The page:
Mike C. said...

Debra,

The cult of the Traveller is an interesting one, and very much in the area under discussion here. I believe the woodwork (and the decline in spare parts) makes them a bit of a high-maintenance object.

The irony is that the status-value of "shabby chic" is generally only visible to those who share those values. Those kids probably TWOC'd your car because they thought it was a junker... If you'd run a Porsche they'd probably have stood guard over it.

It's rather like running a "real" VW camper van, or those Nissan Figaros you see around, which are all apparently specially imported from Japan.

Mike

Zouk Delors said...

I once borrowed a Morris Minor (same design par the Traveller, ex bodywork, I believe) for which there were no keys - not that it was stolen, you understand, just owned by a scatty artist. You didn't have to be any sort of electrical adept to hotwire it: you just had to slip a 2p piece between the contacts on the fusebox (fit perfectly) and press the starter button. 'Course, we used to leave our front doors open in them days.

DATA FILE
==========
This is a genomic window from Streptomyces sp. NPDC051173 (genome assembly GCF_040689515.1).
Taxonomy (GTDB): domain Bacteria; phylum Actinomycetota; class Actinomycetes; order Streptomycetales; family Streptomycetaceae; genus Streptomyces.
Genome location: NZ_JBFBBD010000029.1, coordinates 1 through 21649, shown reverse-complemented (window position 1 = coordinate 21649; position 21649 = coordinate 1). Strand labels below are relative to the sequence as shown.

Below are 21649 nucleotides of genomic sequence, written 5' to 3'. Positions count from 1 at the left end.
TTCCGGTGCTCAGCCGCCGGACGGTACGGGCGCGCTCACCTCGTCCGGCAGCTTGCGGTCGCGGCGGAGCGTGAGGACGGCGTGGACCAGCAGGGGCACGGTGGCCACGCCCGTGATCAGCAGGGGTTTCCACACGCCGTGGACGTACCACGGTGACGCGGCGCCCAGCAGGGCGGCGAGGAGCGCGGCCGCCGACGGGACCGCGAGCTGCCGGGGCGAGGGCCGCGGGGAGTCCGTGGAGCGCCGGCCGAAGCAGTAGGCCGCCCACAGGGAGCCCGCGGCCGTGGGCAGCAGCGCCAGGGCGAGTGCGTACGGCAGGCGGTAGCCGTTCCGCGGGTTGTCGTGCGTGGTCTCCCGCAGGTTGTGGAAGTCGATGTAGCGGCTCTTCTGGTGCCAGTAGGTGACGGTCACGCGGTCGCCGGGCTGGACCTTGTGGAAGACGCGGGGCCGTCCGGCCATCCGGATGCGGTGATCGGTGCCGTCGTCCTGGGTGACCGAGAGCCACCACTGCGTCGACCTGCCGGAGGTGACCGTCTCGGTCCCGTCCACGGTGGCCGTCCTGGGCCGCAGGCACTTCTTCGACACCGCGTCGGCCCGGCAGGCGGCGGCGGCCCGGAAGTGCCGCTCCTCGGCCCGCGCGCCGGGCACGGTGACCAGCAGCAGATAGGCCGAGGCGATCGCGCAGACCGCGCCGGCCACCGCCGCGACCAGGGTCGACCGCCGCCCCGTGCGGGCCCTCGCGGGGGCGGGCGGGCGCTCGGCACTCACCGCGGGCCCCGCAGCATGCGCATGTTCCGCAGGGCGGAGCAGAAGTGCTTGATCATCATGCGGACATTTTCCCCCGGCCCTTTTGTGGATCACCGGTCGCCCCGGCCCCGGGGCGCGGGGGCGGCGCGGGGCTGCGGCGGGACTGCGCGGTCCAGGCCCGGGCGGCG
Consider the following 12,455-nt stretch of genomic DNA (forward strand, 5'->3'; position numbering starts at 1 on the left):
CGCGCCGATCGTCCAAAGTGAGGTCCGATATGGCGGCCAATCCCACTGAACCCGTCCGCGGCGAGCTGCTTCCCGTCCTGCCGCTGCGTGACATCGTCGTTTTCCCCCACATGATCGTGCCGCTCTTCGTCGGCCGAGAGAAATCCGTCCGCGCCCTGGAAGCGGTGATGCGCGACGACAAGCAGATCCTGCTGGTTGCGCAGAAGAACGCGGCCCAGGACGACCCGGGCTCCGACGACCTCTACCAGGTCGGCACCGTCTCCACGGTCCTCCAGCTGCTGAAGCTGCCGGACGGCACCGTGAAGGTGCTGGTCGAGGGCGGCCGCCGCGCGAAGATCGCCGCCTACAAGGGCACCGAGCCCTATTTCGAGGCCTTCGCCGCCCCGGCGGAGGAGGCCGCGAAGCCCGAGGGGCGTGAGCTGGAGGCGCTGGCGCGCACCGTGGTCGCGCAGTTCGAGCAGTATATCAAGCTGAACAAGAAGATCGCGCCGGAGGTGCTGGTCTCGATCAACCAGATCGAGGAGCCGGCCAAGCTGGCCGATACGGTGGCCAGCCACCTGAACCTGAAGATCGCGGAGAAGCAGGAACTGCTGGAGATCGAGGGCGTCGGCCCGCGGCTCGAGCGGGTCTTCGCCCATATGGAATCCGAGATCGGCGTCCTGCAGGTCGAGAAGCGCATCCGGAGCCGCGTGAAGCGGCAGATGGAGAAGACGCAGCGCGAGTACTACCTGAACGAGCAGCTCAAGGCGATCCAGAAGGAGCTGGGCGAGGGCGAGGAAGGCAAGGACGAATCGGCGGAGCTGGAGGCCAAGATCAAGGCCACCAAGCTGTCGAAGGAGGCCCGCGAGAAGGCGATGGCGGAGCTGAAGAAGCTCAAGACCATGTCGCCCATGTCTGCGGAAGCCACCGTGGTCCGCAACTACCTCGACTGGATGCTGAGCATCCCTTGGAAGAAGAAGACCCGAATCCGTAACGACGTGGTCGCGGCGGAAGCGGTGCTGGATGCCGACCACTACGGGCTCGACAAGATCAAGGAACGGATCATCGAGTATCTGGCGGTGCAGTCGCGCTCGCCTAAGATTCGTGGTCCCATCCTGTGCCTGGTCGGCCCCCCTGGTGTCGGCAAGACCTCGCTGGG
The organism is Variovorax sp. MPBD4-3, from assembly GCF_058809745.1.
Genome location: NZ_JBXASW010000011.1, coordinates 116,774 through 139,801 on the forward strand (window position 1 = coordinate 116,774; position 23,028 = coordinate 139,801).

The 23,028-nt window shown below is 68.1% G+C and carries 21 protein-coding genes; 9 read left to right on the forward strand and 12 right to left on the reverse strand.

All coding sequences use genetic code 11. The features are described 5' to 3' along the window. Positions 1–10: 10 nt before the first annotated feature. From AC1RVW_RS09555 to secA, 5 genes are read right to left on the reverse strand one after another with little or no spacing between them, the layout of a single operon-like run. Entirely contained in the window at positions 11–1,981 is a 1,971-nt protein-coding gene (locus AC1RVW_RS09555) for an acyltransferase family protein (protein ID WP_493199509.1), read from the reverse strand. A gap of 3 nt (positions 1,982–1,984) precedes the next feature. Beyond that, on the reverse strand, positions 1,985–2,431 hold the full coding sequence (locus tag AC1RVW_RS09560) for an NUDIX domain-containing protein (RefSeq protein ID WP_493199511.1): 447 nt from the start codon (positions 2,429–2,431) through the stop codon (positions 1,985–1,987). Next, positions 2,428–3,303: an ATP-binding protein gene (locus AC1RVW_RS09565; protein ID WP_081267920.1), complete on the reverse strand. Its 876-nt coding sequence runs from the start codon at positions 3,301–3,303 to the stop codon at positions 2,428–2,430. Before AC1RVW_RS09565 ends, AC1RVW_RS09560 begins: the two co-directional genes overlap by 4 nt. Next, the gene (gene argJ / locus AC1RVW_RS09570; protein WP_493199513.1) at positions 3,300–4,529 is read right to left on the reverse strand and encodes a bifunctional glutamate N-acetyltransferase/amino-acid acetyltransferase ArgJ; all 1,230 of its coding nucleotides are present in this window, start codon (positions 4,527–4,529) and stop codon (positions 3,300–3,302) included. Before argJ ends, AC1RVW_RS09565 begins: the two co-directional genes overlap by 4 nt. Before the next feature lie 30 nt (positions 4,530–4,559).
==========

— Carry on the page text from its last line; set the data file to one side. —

Martyn Cornell said...

But doesn't this attitude go right back to the ancient Greeks, who carefully reproduced (so I read once) many of the forms of timber-based buildings (eg little carved "dowels") when they rebuilt their temples in marble?

Dave - the "South Bank Lion" by Westminster Bridge is Coade Stone http://www.london-sightseeing.co.uk/south_bank_lion.php

Mike C. said...

Martyn,

Yes, of course that's true (and hence the choice of illustration). There seem to be two balancing human instincts: to discover and enjoy the new, but to use it to reproduce the old. You might say our political system is one embodiment of that.

Have you ever seen that classic Norwegian comedy sketch, "mediaeval help desk", where a monk is confronted by the new-fangled "book":

http://www.youtube.com/watch?v=pdkucf6wxU4

Hilarious!

Mike

Zouk Delors said...

The Age of Plastic
It seems we may be about to enter the Age of the Mycelium:

http://www.bbc.co.uk/programmes/b03gbs6l